Unreachable GoalsPosted: August 7, 2012
There’s a super geeky genre of video games known as “roguelikes” that are on the verge of going mainstream, at least in internet terms. I’ll happily be recommending a couple via the Better Than Cheap feature, where I’ll go a bit more in-depth about them, but for the purpose of these thoughts it’s sufficient to say that their appeal is intriguingly counter-intuitive: you’re not supposed to win.
Oh, you can win. They normally don’t have characters, storylines and dialogue, but the majority of them do have an ending. Generally, you go down into a dungeon, retrieve an item, then go back to the surface. You win. Their punishing difficulty ensures that most players never reach this point, but that doesn’t bother the community. The fun isn’t in winning, it’s in trying to win. You died on level 24 of the dungeon with 26 levels remaining? It’s frustrating, sure, but that’s 4 levels deeper than you got last time.
They look like this. (Angband)
It’d be easy to compare this to, say, a puzzle game, or any game in which you aim for high scores, but I think that’s an ill-fitting comparison. Many of those games don’t have an ending, like Tetris. The scores keep going up, eventually becoming a question of your endurance rather than your skill or thinking. Others might have levels and an end, but then higher scores become a question of refinement. You figure out where you can squeeze ten more points out of the game, and over hundreds of repetitions you perfect your method, like a true shokunin.
Roguelikes have both a constantly-increasing difficulty and an end. There is a definable goal – you’re just not likely to reach it. At least, not for the first fifty hours. So why do people keep playing, without a story or characters keeping them involved, knowing that they’re likely to never succeed?
Or, if you’re lucky, this. (Dungeon Crawl Stone Soup)
The answer is straightforward: they like getting better. That’s the only thing that motivates them. The end of the game, the goal, is an afterthought. Since scores are meaningless, there is no competition among your peers. They play simply to go further than they did last time, to improve their understanding of the game, to master its mechanics. Losing doesn’t hinder play, it merely educates you for when you start again. People play roguelikes for the simple enjoyment of getting better at them.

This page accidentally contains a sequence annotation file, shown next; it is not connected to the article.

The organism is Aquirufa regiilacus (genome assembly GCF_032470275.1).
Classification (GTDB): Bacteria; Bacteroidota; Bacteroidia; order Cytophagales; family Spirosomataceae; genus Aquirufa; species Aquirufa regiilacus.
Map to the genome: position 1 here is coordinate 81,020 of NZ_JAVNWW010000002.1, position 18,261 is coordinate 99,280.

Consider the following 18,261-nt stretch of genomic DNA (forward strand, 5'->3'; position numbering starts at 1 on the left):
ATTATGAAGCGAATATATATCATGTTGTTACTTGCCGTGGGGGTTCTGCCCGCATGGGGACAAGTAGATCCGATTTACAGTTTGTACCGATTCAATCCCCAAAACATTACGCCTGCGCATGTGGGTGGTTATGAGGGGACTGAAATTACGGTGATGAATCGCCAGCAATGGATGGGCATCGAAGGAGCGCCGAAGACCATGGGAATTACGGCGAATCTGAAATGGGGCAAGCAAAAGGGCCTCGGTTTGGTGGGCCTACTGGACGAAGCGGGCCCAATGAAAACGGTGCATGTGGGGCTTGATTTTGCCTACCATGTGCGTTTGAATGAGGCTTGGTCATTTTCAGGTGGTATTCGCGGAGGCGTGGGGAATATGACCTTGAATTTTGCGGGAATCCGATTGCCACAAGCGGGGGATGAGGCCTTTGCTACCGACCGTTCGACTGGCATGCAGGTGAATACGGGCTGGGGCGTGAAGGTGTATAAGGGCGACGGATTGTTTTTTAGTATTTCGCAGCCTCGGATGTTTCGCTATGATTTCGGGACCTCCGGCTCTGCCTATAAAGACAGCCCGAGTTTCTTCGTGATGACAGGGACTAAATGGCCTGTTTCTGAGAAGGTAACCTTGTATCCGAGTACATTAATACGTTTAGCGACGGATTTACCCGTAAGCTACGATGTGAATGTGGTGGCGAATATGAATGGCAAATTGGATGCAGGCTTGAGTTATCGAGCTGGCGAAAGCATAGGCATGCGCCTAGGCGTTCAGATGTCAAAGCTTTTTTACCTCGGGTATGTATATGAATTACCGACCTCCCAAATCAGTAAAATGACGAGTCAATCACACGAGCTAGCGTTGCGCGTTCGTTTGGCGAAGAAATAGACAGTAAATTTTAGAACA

I think my single greatest failing is that I want to be good at things immediately. For example, I don’t want to be good at guitar just for the sake of it, or to show off. I want to be good at guitar because that’s one tool out of many I’ll need to create the music I want to create. Even once I’m comfortable with my ability, I’ll have to continue working on the other tools, such as singing, composition, recording and writing lyrics. It’s a long, long process, and I give up far too easily because even when I’m skilled, I still won’t be finished. I want to be good straight away because then I can immediately get to work on what I really to tackle: expressing myself.
I know personal and creative endeavours don’t have the luxury of an easily defined goal like roguelikes do. There isn’t a computer program that says “you’ve reached level 10 on the guitar” or “you have acquired the spell of Remove Writer’s Block”. There’s no immediate feedback from an impartial judge, and we’re sadly left to judge for our harsh selves whether or not we’re improving.
I think, however, we can learn a lot from the roguelike community. To them, learning the game is the game, so losing is irrelevant. It only ever helps you improve. They don’t sit in their room berating themselves over what a loser they are, or get that empty, dull ache when their character dies. After brief frustration they just start over, armed with what they learned from their ‘failure’. In fact, fans of one particular game in the genre have a saying.
“Losing is Fun.”